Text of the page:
Consider that prostaglandins likely do not interact with the tumor directly, for the clinical evidence suggests no link between latanoprost administration and malignant melanoma.20 Concerns have not been verified that increasing uveoscleral outflow with prostaglandins or increasing trabecular meshwork outflow with cholinergic agents may accelerate metastasis.21 However, in cases of pigmented anterior-segment tumors causing glaucoma, prostaglandins’ side effects can create a confusing diagnostic scenario. Iris melanocytomas and melanomas, which are known to elaborate pigment, offer a clinically relevant example. Increased pigmentation via the prostaglandin could mask or mimic the growth of such cancers, as has been reported in the literature.22 Still, prostaglandin analogs are the most potent and effectively dosed class of medication available to treat glaucoma. Pigment-spreading eye cancers are relatively rare, constituting only 12.4% of melanocytic iris tumors in one study.23 Thus, glaucoma specialists should feel comfortable using latanoprost and similar drugs for all but proven and suspected iris melanoma.
Beyond prostaglandin analogs, aqueous suppressants are important glaucoma therapies. In eyes with intraocular tumors, these agents include the carbonic anhydrase inhibitors, beta blockers, and alpha agonists.18 The authors could find no literature arguing against the use of such aqueous suppressant classes in the setting of ocular cancers.
However, readers should consider the mechanisms of action of every new drug prior to use for eye cancer patients. For example, Rho kinase inhibitors are the newest class of IOP-lowering medications. Their novel mechanism involves relaxing the cytoskeleton to help reduce outflow resistance in Schlemm’s canal.24 Hypothetically, a Rho kinase inhibitor could facilitate movement of tumor cells through a less occluded outflow tract. This theory uses the same reasoning that some use for criticism of prostaglandin analogs and cholinergic agents. However, there have not been clinical reports (as yet) on the effects of Rho kinase inhibitors in the context of eye cancer. The use of each medicine relies on a careful balance of the patient’s survival expectations, the likelihood of tumor spread compared to the risk of glaucoma-related vision loss, and what is best for the patient’s overall vision.
The literature contains various examples of eyes that underwent trabeculotomy prior to the diagnosis of eye cancer, allowing tumor egress through the surgically formed subconjunctival outflow pathway.25-27 The authors of this article have observed “black blebs.” There are also reports of undiagnosed ocular tumors seeding into the valve reservoirs of aqueous tube shunts.28,29 It is for this reason that glaucoma filtering procedures are classically contraindicated when untreated eye cancer is present. However, Baerveldt tube shunts have been implanted after proton beam therapy in 31 eyes with known eye cancer, with no subsequent metastases reported in over a year of average follow-up.30 No existing reports detail metastasis through a minimally invasive glaucoma surgery (MIGS) device. Nevertheless, multiple caveats exist for even considering MIGS (available from Glaukos [iStent], Allergan [XEN Gel Implant], Ivantis [Hydrus Microstent], Alcon [Cypass Micro-stent], Santen [PreserFlo MicroShunt], and MicroSurgical Technology [Trabectome]) or a tube shunt (New World Medical’s Ahmed Glaucoma Valve and Johnson & Johnson’s Baerveldt Glaucoma Implant) in eyes with cancer.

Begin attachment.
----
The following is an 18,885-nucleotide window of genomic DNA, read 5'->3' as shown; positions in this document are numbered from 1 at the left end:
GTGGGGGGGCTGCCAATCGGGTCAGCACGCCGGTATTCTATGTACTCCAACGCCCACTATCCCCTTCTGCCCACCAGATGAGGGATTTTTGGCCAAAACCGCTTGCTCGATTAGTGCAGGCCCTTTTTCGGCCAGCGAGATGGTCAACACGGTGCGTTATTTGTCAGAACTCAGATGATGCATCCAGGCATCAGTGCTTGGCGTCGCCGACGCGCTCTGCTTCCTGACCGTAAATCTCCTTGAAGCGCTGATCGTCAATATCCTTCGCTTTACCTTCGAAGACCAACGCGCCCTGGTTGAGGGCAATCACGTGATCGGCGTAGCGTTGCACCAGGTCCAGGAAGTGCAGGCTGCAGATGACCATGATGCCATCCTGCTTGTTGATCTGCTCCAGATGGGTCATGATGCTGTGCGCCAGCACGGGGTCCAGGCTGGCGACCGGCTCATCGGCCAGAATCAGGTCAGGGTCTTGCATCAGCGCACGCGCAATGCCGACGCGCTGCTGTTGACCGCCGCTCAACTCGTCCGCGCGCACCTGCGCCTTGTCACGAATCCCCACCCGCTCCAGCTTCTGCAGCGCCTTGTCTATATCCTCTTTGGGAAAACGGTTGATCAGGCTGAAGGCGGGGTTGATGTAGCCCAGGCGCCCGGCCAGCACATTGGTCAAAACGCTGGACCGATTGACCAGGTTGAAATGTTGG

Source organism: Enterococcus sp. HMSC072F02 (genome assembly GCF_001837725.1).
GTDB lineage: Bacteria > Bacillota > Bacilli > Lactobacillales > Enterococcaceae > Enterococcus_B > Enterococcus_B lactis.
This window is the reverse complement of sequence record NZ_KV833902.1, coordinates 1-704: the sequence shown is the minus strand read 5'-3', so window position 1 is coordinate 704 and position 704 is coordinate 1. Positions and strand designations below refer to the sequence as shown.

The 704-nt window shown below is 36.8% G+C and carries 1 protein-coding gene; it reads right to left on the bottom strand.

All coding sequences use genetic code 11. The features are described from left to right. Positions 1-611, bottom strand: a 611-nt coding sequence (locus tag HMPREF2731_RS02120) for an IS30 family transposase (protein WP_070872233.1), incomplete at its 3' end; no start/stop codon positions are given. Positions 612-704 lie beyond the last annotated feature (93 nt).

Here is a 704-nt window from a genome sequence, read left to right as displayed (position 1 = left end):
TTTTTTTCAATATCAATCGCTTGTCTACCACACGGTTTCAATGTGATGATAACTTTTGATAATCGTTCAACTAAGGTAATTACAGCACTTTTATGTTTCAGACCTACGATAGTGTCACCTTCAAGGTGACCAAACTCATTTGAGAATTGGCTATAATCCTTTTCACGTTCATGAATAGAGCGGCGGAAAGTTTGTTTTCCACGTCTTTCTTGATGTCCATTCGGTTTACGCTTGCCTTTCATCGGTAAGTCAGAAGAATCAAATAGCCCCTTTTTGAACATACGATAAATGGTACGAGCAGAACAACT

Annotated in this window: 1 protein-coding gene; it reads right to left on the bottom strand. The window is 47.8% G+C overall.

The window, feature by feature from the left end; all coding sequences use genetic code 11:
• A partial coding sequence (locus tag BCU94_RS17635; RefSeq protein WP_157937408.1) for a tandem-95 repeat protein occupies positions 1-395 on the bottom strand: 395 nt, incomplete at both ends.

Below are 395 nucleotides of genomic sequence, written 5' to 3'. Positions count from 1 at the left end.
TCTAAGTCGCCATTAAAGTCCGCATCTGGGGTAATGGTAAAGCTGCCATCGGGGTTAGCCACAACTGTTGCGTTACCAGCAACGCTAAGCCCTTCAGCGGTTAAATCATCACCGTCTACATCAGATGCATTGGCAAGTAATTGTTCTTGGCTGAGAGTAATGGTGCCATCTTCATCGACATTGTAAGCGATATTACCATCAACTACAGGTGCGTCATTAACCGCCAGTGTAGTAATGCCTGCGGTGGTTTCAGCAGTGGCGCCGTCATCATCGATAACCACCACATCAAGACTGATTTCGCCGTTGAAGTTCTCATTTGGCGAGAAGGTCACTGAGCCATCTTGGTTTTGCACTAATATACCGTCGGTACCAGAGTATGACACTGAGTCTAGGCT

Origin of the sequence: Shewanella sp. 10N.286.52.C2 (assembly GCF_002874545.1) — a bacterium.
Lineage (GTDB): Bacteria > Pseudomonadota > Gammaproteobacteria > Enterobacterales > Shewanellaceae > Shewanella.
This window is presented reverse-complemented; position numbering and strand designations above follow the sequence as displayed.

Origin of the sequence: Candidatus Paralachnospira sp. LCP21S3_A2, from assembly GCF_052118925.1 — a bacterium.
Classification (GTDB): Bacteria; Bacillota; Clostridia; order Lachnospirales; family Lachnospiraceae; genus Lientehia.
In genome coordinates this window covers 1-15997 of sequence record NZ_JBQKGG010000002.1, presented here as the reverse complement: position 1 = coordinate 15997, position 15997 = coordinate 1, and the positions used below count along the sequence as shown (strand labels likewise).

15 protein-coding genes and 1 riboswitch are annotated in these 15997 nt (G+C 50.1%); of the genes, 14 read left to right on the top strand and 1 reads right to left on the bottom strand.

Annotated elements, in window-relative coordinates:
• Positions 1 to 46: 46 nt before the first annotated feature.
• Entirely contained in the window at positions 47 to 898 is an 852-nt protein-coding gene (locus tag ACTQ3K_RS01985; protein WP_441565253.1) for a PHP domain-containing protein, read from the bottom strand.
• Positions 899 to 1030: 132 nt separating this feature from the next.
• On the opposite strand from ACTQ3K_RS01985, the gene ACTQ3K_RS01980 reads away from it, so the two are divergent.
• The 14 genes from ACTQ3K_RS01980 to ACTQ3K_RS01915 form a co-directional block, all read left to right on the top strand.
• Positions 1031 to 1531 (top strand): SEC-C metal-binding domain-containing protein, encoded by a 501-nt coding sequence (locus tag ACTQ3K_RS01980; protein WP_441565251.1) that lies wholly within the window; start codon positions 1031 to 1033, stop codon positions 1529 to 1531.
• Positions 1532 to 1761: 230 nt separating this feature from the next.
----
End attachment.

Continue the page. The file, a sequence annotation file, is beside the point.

Local Tumor Control and Risks After Glaucoma Surgery
Glaucoma surgery decisions should be made in conjunction with the eye cancer specialist. The tumor must have been treated, noted to shrink, and remained stable for sufficient time as determined by the cancer specialist. A formal, documented, tumor-viability risk assessment should be performed prior to incisional surgery. Such assessments should include a discussion with the patient, revealing each center’s local control rates over time. Even after these criteria are met, it is wise to exhaust all other options before performing surgery. One case report described the metastasis of a ciliary body melanoma through a Baerveldt shunt that was placed after the patient had received plaque radiotherapy.31 Notably, the metastasis was identified 8 years after the tube shunt procedure. Some think that tube-shunt approaches are more appropriate for posterior than anterior choroidal melanomas. However, if successfully sterilized, intraocular tumor location should not be relevant. After the eye cancer physician and glaucoma physician have agreed on a tube shunt surgery, the patient should be guided through an informed consent that elaborates well upon the risks, benefits, and alternatives to such procedures.
Because traditional filtration surgery is generally avoided in eye-cancer–related glaucoma, laser therapy is a particularly appealing and efficacious treatment option. Selective laser trabeculoplasty (SLT; available in the United States from Ellex [Tango], Lumenis [Selecta II], Nidek [YC-200 S Plus], and Quantel Medical [Solutis and Optimis Fusion]) is a suitable therapeutic avenue in eyes with intact angle structures and open angles. It has been suggested that SLT may disperse cells into the chamber by striking the tumor directly and may enable outflow of the cancer cells.21 However, there are no case reports mentioning the metastasis of intraocular tumors after SLT. For a procedure that does not increase trabecular outflow at all, a diode laser may be used to reduce IOP. These nonincisional laser therapies should relatively diminish the risk of tumor spread. Diode laser procedures that may be performed include transscleral cyclophotocoagulation using a continuous wave laser (Oculight SLx; Iridex), endoscopic cyclophotocoagulation (Ophthalmic Laser Endoscopes; Endo Optiks), and the more recently available micropulse transscleral cyclophotocoagulation (MicroPulse P3 probe and Cyclo G6 glaucoma laser system; Iridex). In the personal experience of the second author of this article, nonincisional diode laser therapies have had good outcomes in eye-cancer–related glaucoma. Repeated treatments can be used to titrate any level of IOP control. Unfortunately, there is always the risk of phthisis bulbi, which one study reported as 2.9%, and rarely sympathetic ophthalmia after cyclodestructive procedures.32,33